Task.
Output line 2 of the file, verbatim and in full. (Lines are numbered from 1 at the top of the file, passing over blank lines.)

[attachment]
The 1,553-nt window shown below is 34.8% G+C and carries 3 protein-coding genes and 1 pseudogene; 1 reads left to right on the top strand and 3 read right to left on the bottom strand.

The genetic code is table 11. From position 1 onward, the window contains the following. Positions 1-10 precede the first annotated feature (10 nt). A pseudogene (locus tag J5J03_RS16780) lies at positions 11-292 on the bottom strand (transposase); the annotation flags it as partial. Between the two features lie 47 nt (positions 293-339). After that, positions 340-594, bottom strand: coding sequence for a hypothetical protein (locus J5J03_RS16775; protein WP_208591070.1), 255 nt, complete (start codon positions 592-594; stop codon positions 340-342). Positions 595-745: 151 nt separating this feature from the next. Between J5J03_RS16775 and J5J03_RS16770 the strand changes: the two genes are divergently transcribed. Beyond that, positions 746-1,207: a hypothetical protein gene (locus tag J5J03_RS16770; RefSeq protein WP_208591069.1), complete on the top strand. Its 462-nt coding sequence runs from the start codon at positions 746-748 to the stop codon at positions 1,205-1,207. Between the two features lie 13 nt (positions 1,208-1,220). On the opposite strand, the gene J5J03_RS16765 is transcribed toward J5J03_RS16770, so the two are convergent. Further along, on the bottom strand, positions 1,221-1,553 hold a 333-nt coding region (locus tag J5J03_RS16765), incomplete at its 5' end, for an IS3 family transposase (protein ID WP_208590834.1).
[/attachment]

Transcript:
The genetic code is table 11. From position 1 onward, the window contains the following. Positions 1-10 precede the first annotated feature (10 nt). A pseudogene (locus tag J5J03_RS16780) lies at positions 11-292 on the bottom strand (transposase); the annotation flags it as partial. Between the two features lie 47 nt (positions 293-339). After that, positions 340-594, bottom strand: coding sequence for a hypothetical protein (locus J5J03_RS16775; protein WP_208591070.1), 255 nt, complete (start codon positions 592-594; stop codon positions 340-342). Positions 595-745: 151 nt separating this feature from the next. Between J5J03_RS16775 and J5J03_RS16770 the strand changes: the two genes are divergently transcribed. Beyond that, positions 746-1,207: a hypothetical protein gene (locus tag J5J03_RS16770; RefSeq protein WP_208591069.1), complete on the top strand. Its 462-nt coding sequence runs from the start codon at positions 746-748 to the stop codon at positions 1,205-1,207. Between the two features lie 13 nt (positions 1,208-1,220). On the opposite strand, the gene J5J03_RS16765 is transcribed toward J5J03_RS16770, so the two are convergent. Further along, on the bottom strand, positions 1,221-1,553 hold a 333-nt coding region (locus tag J5J03_RS16765), incomplete at its 5' end, for an IS3 family transposase (protein ID WP_208590834.1).